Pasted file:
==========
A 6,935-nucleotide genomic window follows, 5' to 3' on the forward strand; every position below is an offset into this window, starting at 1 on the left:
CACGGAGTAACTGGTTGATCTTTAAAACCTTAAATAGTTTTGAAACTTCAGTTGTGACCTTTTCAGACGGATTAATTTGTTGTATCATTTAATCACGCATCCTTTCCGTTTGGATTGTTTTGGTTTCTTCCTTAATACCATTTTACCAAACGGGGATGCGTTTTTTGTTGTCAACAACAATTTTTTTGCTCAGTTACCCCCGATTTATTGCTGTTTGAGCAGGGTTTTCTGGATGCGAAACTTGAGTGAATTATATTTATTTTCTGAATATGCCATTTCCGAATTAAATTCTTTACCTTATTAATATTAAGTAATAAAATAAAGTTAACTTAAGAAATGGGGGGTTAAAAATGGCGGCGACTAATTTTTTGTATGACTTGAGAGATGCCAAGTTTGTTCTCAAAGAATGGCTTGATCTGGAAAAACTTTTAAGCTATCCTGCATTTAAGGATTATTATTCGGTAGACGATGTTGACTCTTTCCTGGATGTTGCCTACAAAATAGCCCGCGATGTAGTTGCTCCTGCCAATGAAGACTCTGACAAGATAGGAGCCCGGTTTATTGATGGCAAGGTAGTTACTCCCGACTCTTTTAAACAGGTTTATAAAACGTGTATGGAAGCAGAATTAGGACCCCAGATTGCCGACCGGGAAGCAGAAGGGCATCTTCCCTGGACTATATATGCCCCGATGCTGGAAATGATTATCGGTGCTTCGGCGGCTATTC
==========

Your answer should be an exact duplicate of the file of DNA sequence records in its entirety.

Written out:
A 6,935-nucleotide genomic window follows, 5' to 3' on the forward strand; every position below is an offset into this window, starting at 1 on the left:
CACGGAGTAACTGGTTGATCTTTAAAACCTTAAATAGTTTTGAAACTTCAGTTGTGACCTTTTCAGACGGATTAATTTGTTGTATCATTTAATCACGCATCCTTTCCGTTTGGATTGTTTTGGTTTCTTCCTTAATACCATTTTACCAAACGGGGATGCGTTTTTTGTTGTCAACAACAATTTTTTTGCTCAGTTACCCCCGATTTATTGCTGTTTGAGCAGGGTTTTCTGGATGCGAAACTTGAGTGAATTATATTTATTTTCTGAATATGCCATTTCCGAATTAAATTCTTTACCTTATTAATATTAAGTAATAAAATAAAGTTAACTTAAGAAATGGGGGGTTAAAAATGGCGGCGACTAATTTTTTGTATGACTTGAGAGATGCCAAGTTTGTTCTCAAAGAATGGCTTGATCTGGAAAAACTTTTAAGCTATCCTGCATTTAAGGATTATTATTCGGTAGACGATGTTGACTCTTTCCTGGATGTTGCCTACAAAATAGCCCGCGATGTAGTTGCTCCTGCCAATGAAGACTCTGACAAGATAGGAGCCCGGTTTATTGATGGCAAGGTAGTTACTCCCGACTCTTTTAAACAGGTTTATAAAACGTGTATGGAAGCAGAATTAGGACCCCAGATTGCCGACCGGGAAGCAGAAGGGCATCTTCCCTGGACTATATATGCCCCGATGCTGGAAATGATTATCGGTGCTTCGGCGGCTATTC